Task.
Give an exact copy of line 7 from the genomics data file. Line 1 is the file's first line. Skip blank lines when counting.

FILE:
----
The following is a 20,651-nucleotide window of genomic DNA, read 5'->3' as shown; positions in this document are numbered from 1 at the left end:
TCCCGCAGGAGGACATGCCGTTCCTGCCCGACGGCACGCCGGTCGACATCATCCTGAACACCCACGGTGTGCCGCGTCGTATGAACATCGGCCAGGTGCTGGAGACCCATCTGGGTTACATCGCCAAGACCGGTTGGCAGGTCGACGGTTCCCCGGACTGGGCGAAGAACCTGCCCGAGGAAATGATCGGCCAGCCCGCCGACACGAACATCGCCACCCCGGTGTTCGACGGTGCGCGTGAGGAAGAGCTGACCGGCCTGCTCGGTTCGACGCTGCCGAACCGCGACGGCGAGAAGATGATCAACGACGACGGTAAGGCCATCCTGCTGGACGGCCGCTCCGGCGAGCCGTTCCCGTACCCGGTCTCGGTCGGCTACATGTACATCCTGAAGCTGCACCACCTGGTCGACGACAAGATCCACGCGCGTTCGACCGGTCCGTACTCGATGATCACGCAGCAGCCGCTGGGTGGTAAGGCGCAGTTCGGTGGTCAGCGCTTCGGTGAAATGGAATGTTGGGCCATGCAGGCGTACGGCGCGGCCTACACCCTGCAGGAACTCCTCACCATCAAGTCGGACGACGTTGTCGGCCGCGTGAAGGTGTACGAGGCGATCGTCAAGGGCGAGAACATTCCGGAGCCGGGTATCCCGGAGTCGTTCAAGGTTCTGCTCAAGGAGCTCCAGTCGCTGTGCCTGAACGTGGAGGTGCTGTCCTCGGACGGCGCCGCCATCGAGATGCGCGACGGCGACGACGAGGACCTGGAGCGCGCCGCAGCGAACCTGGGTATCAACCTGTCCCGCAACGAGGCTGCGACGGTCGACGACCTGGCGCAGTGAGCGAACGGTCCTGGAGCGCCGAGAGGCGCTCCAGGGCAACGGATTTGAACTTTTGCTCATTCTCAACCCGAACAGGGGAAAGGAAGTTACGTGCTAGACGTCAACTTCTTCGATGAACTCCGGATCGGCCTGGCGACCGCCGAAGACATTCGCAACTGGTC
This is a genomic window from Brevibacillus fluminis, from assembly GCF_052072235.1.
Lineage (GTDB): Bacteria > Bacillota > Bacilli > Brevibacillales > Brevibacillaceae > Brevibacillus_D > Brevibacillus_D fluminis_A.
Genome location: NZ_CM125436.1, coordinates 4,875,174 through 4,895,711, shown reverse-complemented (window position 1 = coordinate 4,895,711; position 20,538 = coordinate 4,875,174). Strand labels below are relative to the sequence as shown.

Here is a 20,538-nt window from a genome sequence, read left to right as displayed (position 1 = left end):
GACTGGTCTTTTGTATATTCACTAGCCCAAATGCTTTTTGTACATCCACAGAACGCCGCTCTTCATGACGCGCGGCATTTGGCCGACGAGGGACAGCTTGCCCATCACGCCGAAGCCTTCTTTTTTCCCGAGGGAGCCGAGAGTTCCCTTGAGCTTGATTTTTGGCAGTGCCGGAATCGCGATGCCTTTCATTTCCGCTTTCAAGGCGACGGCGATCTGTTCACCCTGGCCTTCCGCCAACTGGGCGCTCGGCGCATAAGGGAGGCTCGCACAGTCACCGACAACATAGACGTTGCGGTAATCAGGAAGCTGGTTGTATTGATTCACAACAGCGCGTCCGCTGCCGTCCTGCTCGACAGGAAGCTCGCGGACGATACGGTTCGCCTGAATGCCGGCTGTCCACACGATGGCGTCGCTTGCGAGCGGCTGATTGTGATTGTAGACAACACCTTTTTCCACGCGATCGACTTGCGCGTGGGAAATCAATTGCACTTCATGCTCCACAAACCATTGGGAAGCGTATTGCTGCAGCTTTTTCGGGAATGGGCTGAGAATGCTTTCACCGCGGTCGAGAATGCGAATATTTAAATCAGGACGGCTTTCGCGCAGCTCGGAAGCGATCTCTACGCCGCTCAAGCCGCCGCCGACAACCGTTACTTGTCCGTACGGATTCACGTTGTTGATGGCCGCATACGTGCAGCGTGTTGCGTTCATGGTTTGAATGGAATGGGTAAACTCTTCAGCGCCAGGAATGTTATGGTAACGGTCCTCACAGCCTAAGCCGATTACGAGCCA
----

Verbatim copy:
GACTGGTCTTTTGTATATTCACTAGCCCAAATGCTTTTTGTACATCCACAGAACGCCGCTCTTCATGACGCGCGGCATTTGGCCGACGAGGGACAGCTTGCCCATCACGCCGAAGCCTTCTTTTTTCCCGAGGGAGCCGAGAGTTCCCTTGAGCTTGATTTTTGGCAGTGCCGGAATCGCGATGCCTTTCATTTCCGCTTTCAAGGCGACGGCGATCTGTTCACCCTGGCCTTCCGCCAACTGGGCGCTCGGCGCATAAGGGAGGCTCGCACAGTCACCGACAACATAGACGTTGCGGTAATCAGGAAGCTGGTTGTATTGATTCACAACAGCGCGTCCGCTGCCGTCCTGCTCGACAGGAAGCTCGCGGACGATACGGTTCGCCTGAATGCCGGCTGTCCACACGATGGCGTCGCTTGCGAGCGGCTGATTGTGATTGTAGACAACACCTTTTTCCACGCGATCGACTTGCGCGTGGGAAATCAATTGCACTTCATGCTCCACAAACCATTGGGAAGCGTATTGCTGCAGCTTTTTCGGGAATGGGCTGAGAATGCTTTCACCGCGGTCGAGAATGCGAATATTTAAATCAGGACGGCTTTCGCGCAGCTCGGAAGCGATCTCTACGCCGCTCAAGCCGCCGCCGACAACCGTTACTTGTCCGTACGGATTCACGTTGTTGATGGCCGCATACGTGCAGCGTGTTGCGTTCATGGTTTGAATGGAATGGGTAAACTCTTCAGCGCCAGGAATGTTATGGTAACGGTCCTCACAGCCTAAGCCGATTACGAGCCA